Sonntag, Dezember 12, 2004

Die "Lautaro"...

ist ein Schiff der chilenischen Armee, das zur Versorgung der chilenischen Antarktisstationen im Einsatz ist. Die Webcam hat am 6. Dez. einige Bilder der "Lautaro" aufgenommen.
Bildserie von der Ankunft bis zur Abfahrt:










Bild: Abreise einiger Mitarbeiter von O'Higgins, die "Lautaro" verschwindet wieder im Nebel der Nordantarktis...


Auf der offiziellen Infoseite der Forschungsstation (Quelle: http://vlbi.leipzig.ifag.de/ohiggins/news.htm) heißt es dazu am 6.12.2004: Die "Lautaro" ist wieder vor OHiggins, diesmal wegen dem Eis in der Bucht in etwas größerer Entfernung

* Die Anlandung mit zwei Zodiaks (Schlauchboote)
* Abreise der alten chilenischen Dotation 2004 (Dotation=Überwinterer, die neue "Dotation " bleibt in der chilenischen Basis bis Anfang Dezember 2005)
* Abreise Willi Wende und Eduardo Deschamps (ESAT)
* Abreise Christian Plötz (TU München) und Cristobal Javier Jara Rodríguez (TIGO Concepcion)


Schiffsbeschreibung der chil. Armee: http://www.armada.cl/site/unidades_navales/523.htm

Kommentare:

Dot K hat gesagt…

Hello Martin - With this giant iceberg have any impact on the Gentoo Penguins? Here is the text of the article I just received from CNN News Alerts. I hope the Gentoo penguins will be okay.

Iceberg threat to penguin chicks

WELLINGTON, New Zealand (AP) -- Tens of thousands of Antarctic penguin chicks could starve to death in the next few weeks as a huge iceberg blocks access to coastal feeding grounds, a New Zealand official has said.

A 3,000 square-kilometer (1,200 square-mile) iceberg, known as B15A, could also block the sea route used to supply three science stations during the Southern Hemisphere summer, said Lou Sanson, chief executive of the government scientific agency Antarctica New Zealand.

The iceberg has blocked sea ice flows from McMurdo Sound as it moves at a speed of 2 kilometers (1.2 miles) a day. U.S. researchers have estimated that B15A contains enough fresh water to supply Egypt's Nile River complex for 80 years, Sanson said.

He called the iceberg "the largest floating thing on the planet right now," and said it could block four supply ships due to arrive in Antarctica in a month.

Three thousand breeding pairs of Adele penguins on Antarctic's Cape Royds face a 180-kilometer (112-mile) round trip to bring food to their chicks, because their access to ocean feeding grounds has been cut by the ice buildup.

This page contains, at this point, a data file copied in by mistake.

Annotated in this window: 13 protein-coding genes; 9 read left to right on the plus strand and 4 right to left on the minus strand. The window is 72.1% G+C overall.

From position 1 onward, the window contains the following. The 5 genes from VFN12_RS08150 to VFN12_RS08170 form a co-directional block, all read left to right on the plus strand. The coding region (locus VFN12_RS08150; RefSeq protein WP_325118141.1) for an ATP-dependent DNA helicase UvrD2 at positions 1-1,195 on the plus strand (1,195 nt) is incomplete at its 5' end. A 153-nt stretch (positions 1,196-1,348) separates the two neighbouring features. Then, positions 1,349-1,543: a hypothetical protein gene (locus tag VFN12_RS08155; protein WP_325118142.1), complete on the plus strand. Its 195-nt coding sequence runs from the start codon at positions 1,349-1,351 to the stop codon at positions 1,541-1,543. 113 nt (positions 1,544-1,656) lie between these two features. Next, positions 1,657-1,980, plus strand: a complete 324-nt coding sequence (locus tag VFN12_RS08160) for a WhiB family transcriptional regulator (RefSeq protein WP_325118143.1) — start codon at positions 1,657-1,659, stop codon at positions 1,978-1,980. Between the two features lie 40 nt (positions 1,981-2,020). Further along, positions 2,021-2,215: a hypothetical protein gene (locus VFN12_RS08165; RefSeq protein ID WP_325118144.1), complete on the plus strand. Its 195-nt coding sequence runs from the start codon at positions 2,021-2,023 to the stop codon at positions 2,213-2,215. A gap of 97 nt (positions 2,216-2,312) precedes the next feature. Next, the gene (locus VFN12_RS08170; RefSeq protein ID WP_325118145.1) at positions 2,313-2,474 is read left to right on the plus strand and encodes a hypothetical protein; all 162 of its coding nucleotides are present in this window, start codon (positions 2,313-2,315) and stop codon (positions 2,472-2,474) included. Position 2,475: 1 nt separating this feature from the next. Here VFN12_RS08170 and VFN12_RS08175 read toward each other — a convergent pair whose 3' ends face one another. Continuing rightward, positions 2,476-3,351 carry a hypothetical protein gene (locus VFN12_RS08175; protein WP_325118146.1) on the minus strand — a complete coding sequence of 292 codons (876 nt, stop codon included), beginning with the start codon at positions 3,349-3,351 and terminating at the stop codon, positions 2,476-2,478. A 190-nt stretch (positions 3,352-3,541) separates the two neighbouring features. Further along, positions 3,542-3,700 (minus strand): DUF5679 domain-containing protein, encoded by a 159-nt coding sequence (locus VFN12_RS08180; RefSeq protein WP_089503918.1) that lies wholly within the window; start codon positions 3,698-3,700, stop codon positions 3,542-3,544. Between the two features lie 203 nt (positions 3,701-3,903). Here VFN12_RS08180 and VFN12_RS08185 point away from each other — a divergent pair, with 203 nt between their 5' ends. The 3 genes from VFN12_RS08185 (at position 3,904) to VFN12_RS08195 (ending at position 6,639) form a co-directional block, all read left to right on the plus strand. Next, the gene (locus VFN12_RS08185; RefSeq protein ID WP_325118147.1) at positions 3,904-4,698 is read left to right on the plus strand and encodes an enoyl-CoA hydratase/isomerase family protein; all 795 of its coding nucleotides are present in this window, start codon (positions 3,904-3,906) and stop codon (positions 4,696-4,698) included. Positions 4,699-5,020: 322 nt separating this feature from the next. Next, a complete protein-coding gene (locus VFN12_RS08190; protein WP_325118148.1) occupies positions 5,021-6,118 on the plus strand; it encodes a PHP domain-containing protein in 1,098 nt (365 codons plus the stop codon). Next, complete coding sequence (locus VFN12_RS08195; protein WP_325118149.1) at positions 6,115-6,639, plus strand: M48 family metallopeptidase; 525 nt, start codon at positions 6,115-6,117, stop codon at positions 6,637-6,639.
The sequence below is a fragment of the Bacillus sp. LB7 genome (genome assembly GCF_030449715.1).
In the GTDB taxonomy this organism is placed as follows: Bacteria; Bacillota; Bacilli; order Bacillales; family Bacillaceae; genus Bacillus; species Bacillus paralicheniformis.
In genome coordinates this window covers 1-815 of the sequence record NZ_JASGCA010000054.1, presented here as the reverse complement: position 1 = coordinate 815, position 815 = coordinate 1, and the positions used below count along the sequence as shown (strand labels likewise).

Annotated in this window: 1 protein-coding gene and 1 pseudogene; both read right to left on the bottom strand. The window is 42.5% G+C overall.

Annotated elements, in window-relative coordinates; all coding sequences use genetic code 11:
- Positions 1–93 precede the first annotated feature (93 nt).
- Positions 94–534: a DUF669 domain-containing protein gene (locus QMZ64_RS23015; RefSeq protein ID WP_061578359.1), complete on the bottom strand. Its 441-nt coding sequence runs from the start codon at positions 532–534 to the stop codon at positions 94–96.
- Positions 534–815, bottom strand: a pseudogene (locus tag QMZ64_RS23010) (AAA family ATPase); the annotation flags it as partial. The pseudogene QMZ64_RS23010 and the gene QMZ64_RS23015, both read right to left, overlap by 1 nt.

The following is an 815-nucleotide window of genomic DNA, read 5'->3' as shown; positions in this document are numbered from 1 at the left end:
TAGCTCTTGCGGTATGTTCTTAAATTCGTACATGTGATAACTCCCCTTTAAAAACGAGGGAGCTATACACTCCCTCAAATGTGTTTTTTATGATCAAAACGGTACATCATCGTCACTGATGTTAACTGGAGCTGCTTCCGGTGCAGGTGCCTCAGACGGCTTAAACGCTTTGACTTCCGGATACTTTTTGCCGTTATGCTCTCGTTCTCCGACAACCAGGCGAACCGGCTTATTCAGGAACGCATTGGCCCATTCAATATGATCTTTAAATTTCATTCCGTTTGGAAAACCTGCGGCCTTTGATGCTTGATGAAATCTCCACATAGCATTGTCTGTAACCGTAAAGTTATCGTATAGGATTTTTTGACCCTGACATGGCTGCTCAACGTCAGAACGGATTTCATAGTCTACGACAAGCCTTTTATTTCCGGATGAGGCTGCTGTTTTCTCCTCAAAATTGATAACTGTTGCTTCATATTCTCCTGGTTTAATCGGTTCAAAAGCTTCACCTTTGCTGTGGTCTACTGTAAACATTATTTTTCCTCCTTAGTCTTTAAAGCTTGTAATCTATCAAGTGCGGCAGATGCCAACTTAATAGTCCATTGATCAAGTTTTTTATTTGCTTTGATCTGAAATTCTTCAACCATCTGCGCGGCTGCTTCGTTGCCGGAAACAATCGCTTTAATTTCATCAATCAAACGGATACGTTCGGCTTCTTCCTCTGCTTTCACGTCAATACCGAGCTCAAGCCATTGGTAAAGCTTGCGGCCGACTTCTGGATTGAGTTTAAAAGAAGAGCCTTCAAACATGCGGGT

"So by the time a penguin comes in from the ice edge on a return 180-kilometer (112-mile) walk they've used all the food" they gathered when they reach their nests, he said.

"Penguin researchers are predicting that the annual hatching is pretty certain to fail," Sanson said, meaning most chicks will die.

Scientists also fear that only about 10 percent of the 50,000 breeding pairs of Adele penguins at nearby Cape Bird will rear a chick this season, Sanson added.

Adult penguins there face a 100-kilometer (60-mile) round trip across the ice to reach open water and food.

Antarctica New Zealand is working with the United States and Italian Antarctic programs on alternatives for receiving vital fuel supplies for their science bases in late January.

A U.S. icebreaker, fuel tanker and cargo ship plus an Italian cargo vessel are due to deliver a year's supply of fuel and food at that time, he said.

The alternatives are to break a 130-kilometer (81-mile) channel through the pack ice to reach Winter Quarters Bay on the McMurdo Sound coast -- or offload the fuel and other supplies on the ice edge, pumping fuel through temporary lines several miles to storage tanks, he said.

All Antarctic bases have contingency supplies of a year's food and fuel, Sanson said.

Currently there is "more fast (blocked) ice in McMurdo Sound than we've ever recorded in living history for this time of year," Sanson said, adding that the iceberg has been stopping normal winds and water currents from breaking up sea ice in McMurdo Sound.

Anonym hat gesagt…

Hello DotK,

thank you for this very intersting article! As far as I know this is an rather "old" problem with these huge icebergs in the Ross Sea called B15A and C19. The scales of these "monsters" are those of several hundred kilometers long so they block parts of the continent. B15A evolved in 2000:

http://www.landcareresearch.co.nz/research/biodiversity/penguins/b15a.asp

Since this time he seemed to cause many problems for some large penguin colonies in this area of the continent. I don't know the exact date of your "News" but I definetly read an almost similar headline one year ago! So is it from Dezember 2004 what you posted - could you please check it? Here an other link about the impact of these "monster-icebergs":

http://www.polar.org/antsun/oldissues2001-2002/2002_0106/penguin.html
http://www.polar.org/antsun/oldissues2002-2003/Sun102702/icebergsside.html


Our icebergs in front of the camera are just like very little toys in comparison with the monsters C19 and B15A - they won't have any impact on the nesting Gentoos there! The westside of the antarcitc peninsula is by far the most ice-free region of all of the Antarctic and has nothing to do with the huge Ross and Larsen Ice Shelf areas which are much closer to the continent itselve.